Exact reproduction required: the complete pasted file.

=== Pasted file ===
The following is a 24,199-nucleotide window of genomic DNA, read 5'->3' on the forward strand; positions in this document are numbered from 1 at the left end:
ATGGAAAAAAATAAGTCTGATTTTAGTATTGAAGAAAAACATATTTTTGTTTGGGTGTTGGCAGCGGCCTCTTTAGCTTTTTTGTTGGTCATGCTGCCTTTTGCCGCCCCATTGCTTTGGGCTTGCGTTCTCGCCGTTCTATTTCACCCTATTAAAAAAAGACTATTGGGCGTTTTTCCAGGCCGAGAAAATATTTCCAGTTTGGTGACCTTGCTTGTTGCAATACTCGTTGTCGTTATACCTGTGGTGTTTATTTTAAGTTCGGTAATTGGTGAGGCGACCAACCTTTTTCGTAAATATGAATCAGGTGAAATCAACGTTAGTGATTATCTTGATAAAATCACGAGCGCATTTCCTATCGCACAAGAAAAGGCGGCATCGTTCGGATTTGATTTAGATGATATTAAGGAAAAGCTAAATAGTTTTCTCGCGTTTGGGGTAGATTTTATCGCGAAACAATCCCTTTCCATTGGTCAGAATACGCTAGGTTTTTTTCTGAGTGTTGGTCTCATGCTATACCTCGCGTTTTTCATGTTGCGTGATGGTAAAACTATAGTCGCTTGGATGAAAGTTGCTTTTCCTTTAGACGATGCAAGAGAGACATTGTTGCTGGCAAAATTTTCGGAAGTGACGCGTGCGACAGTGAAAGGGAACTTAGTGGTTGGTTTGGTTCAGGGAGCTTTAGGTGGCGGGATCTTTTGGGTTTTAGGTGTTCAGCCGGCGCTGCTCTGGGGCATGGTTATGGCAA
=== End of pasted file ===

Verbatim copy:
The following is a 24,199-nucleotide window of genomic DNA, read 5'->3' on the forward strand; positions in this document are numbered from 1 at the left end:
ATGGAAAAAAATAAGTCTGATTTTAGTATTGAAGAAAAACATATTTTTGTTTGGGTGTTGGCAGCGGCCTCTTTAGCTTTTTTGTTGGTCATGCTGCCTTTTGCCGCCCCATTGCTTTGGGCTTGCGTTCTCGCCGTTCTATTTCACCCTATTAAAAAAAGACTATTGGGCGTTTTTCCAGGCCGAGAAAATATTTCCAGTTTGGTGACCTTGCTTGTTGCAATACTCGTTGTCGTTATACCTGTGGTGTTTATTTTAAGTTCGGTAATTGGTGAGGCGACCAACCTTTTTCGTAAATATGAATCAGGTGAAATCAACGTTAGTGATTATCTTGATAAAATCACGAGCGCATTTCCTATCGCACAAGAAAAGGCGGCATCGTTCGGATTTGATTTAGATGATATTAAGGAAAAGCTAAATAGTTTTCTCGCGTTTGGGGTAGATTTTATCGCGAAACAATCCCTTTCCATTGGTCAGAATACGCTAGGTTTTTTTCTGAGTGTTGGTCTCATGCTATACCTCGCGTTTTTCATGTTGCGTGATGGTAAAACTATAGTCGCTTGGATGAAAGTTGCTTTTCCTTTAGACGATGCAAGAGAGACATTGTTGCTGGCAAAATTTTCGGAAGTGACGCGTGCGACAGTGAAAGGGAACTTAGTGGTTGGTTTGGTTCAGGGAGCTTTAGGTGGCGGGATCTTTTGGGTTTTAGGTGTTCAGCCGGCGCTGCTCTGGGGCATGGTTATGGCAA